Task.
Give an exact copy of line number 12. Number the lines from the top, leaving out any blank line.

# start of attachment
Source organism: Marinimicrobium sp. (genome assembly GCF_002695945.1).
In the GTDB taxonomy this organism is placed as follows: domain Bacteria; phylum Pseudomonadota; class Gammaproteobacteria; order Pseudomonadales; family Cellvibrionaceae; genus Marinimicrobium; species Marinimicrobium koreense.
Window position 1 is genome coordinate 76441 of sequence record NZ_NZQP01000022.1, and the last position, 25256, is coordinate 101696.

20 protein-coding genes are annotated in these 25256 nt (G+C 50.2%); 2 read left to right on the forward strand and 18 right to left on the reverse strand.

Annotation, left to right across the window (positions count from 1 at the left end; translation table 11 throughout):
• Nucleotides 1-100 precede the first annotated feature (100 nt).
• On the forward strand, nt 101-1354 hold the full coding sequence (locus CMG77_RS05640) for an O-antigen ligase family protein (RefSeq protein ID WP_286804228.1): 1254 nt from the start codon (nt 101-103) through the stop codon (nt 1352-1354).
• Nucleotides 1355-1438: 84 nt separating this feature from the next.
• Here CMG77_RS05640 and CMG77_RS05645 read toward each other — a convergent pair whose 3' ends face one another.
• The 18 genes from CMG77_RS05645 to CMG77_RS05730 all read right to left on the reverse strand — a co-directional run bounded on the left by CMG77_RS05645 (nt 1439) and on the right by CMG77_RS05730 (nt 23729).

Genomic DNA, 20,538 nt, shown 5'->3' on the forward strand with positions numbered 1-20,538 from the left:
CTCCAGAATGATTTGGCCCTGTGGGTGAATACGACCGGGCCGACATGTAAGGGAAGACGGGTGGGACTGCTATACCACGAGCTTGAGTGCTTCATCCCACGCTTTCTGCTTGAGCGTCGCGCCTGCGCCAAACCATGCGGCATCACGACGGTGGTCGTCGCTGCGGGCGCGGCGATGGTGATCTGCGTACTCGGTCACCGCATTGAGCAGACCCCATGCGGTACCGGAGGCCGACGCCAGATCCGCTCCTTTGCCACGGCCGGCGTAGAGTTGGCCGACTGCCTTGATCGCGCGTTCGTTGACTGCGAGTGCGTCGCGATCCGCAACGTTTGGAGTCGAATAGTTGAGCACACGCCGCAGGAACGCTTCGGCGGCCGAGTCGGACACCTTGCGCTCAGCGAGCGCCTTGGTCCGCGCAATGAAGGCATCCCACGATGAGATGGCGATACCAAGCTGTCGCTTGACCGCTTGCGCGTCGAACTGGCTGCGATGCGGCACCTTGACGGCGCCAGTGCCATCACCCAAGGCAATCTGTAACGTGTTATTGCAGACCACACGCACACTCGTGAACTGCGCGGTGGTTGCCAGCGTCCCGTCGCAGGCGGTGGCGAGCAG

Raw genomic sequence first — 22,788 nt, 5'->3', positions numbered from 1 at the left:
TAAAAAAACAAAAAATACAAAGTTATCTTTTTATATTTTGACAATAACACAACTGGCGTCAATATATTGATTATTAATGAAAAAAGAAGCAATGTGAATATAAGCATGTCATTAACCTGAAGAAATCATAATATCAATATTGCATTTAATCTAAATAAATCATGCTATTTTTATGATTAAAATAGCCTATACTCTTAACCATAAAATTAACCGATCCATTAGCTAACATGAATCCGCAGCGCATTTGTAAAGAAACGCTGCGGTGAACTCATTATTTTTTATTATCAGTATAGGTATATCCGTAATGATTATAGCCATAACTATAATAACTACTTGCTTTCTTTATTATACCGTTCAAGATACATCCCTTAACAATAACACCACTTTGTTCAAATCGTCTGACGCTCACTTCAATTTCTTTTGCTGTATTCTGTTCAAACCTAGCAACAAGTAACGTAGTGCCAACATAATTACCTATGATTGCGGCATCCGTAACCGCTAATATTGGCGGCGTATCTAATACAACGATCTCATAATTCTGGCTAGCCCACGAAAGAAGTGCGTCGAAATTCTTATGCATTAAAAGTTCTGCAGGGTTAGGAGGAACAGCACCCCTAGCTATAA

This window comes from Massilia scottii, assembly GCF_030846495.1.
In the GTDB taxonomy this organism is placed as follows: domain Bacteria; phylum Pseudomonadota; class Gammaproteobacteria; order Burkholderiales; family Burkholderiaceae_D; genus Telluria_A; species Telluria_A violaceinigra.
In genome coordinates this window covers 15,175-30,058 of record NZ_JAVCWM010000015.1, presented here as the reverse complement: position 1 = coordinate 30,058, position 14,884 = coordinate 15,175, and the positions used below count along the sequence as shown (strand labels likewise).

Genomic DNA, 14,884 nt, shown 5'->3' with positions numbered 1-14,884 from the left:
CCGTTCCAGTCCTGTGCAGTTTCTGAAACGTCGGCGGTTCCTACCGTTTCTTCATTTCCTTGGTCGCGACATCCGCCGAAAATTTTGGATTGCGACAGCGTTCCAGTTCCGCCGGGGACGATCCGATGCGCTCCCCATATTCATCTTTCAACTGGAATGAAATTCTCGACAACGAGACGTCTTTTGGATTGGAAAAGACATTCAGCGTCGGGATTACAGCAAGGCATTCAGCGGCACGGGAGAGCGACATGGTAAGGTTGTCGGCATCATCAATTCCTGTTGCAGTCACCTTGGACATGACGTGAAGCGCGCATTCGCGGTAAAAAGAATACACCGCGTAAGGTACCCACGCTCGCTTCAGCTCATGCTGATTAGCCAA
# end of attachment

CTCCAGAATGATTTGGCCCTGTGGGTGAATACGACCGGGCCGACATGTAAGGGAAGACGGGTGGGACTGCTATACCACGAGCTTGAGTGCTTCATCCCACGCTTTCTGCTTGAGCGTCGCGCCTGCGCCAAACCATGCGGCATCACGACGGTGGTCGTCGCTGCGGGCGCGGCGATGGTGATCTGCGTACTCGGTCACCGCATTGAGCAGACCCCATGCGGTACCGGAGGCCGACGCCAGATCCGCTCCTTTGCCACGGCCGGCGTAGAGTTGGCCGACTGCCTTGATCGCGCGTTCGTTGACTGCGAGTGCGTCGCGATCCGCAACGTTTGGAGTCGAATAGTTGAGCACACGCCGCAGGAACGCTTCGGCGGCCGAGTCGGACACCTTGCGCTCAGCGAGCGCCTTGGTCCGCGCAATGAAGGCATCCCACGATGAGATGGCGATACCAAGCTGTCGCTTGACCGCTTGCGCGTCGAACTGGCTGCGATGCGGCACCTTGACGGCGCCAGTGCCATCACCCAAGGCAATCTGTAACGTGTTATTGCAGACCACACGCACACTCGTGAACTGCGCGGTGGTTGCCAGCGTCCCGTCGCAGGCGGTGGCGAGCAG